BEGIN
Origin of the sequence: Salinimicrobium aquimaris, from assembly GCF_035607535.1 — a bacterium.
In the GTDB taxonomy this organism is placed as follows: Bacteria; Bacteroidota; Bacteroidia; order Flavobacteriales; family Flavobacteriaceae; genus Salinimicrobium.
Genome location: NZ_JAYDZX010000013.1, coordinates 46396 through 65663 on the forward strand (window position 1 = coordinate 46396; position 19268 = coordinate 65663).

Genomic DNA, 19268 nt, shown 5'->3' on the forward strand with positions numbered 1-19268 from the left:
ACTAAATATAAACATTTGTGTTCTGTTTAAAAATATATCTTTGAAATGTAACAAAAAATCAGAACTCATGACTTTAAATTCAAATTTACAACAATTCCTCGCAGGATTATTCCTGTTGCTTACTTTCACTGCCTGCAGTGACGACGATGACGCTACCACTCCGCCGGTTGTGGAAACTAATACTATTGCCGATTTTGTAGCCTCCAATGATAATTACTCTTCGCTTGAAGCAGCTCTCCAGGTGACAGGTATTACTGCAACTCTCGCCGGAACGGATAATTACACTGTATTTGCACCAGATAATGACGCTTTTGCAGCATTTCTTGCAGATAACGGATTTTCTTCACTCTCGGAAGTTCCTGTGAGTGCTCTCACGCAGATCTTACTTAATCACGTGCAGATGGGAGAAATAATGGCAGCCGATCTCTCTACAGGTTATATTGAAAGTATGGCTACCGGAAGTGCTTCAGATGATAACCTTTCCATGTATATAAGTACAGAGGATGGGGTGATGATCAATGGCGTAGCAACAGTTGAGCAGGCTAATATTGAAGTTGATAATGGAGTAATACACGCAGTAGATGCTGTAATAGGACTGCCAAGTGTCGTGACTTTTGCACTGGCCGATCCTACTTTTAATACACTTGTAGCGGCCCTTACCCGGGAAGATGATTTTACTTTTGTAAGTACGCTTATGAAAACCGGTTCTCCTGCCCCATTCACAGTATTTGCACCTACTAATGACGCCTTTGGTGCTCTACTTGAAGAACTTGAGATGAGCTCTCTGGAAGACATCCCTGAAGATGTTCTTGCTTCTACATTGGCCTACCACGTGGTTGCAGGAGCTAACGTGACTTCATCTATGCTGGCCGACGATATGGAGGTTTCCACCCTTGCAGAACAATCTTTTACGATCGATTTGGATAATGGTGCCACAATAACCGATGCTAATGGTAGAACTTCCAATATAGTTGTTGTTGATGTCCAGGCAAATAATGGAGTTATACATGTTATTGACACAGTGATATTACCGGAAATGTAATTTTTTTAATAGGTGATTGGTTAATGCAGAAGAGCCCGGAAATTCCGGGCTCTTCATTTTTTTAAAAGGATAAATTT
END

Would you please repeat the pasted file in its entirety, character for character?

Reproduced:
Origin of the sequence: Salinimicrobium aquimaris, from assembly GCF_035607535.1 — a bacterium.
In the GTDB taxonomy this organism is placed as follows: Bacteria; Bacteroidota; Bacteroidia; order Flavobacteriales; family Flavobacteriaceae; genus Salinimicrobium.
Genome location: NZ_JAYDZX010000013.1, coordinates 46396 through 65663 on the forward strand (window position 1 = coordinate 46396; position 19268 = coordinate 65663).

Genomic DNA, 19268 nt, shown 5'->3' on the forward strand with positions numbered 1-19268 from the left:
ACTAAATATAAACATTTGTGTTCTGTTTAAAAATATATCTTTGAAATGTAACAAAAAATCAGAACTCATGACTTTAAATTCAAATTTACAACAATTCCTCGCAGGATTATTCCTGTTGCTTACTTTCACTGCCTGCAGTGACGACGATGACGCTACCACTCCGCCGGTTGTGGAAACTAATACTATTGCCGATTTTGTAGCCTCCAATGATAATTACTCTTCGCTTGAAGCAGCTCTCCAGGTGACAGGTATTACTGCAACTCTCGCCGGAACGGATAATTACACTGTATTTGCACCAGATAATGACGCTTTTGCAGCATTTCTTGCAGATAACGGATTTTCTTCACTCTCGGAAGTTCCTGTGAGTGCTCTCACGCAGATCTTACTTAATCACGTGCAGATGGGAGAAATAATGGCAGCCGATCTCTCTACAGGTTATATTGAAAGTATGGCTACCGGAAGTGCTTCAGATGATAACCTTTCCATGTATATAAGTACAGAGGATGGGGTGATGATCAATGGCGTAGCAACAGTTGAGCAGGCTAATATTGAAGTTGATAATGGAGTAATACACGCAGTAGATGCTGTAATAGGACTGCCAAGTGTCGTGACTTTTGCACTGGCCGATCCTACTTTTAATACACTTGTAGCGGCCCTTACCCGGGAAGATGATTTTACTTTTGTAAGTACGCTTATGAAAACCGGTTCTCCTGCCCCATTCACAGTATTTGCACCTACTAATGACGCCTTTGGTGCTCTACTTGAAGAACTTGAGATGAGCTCTCTGGAAGACATCCCTGAAGATGTTCTTGCTTCTACATTGGCCTACCACGTGGTTGCAGGAGCTAACGTGACTTCATCTATGCTGGCCGACGATATGGAGGTTTCCACCCTTGCAGAACAATCTTTTACGATCGATTTGGATAATGGTGCCACAATAACCGATGCTAATGGTAGAACTTCCAATATAGTTGTTGTTGATGTCCAGGCAAATAATGGAGTTATACATGTTATTGACACAGTGATATTACCGGAAATGTAATTTTTTTAATAGGTGATTGGTTAATGCAGAAGAGCCCGGAAATTCCGGGCTCTTCATTTTTTTAAAAGGATAAATTT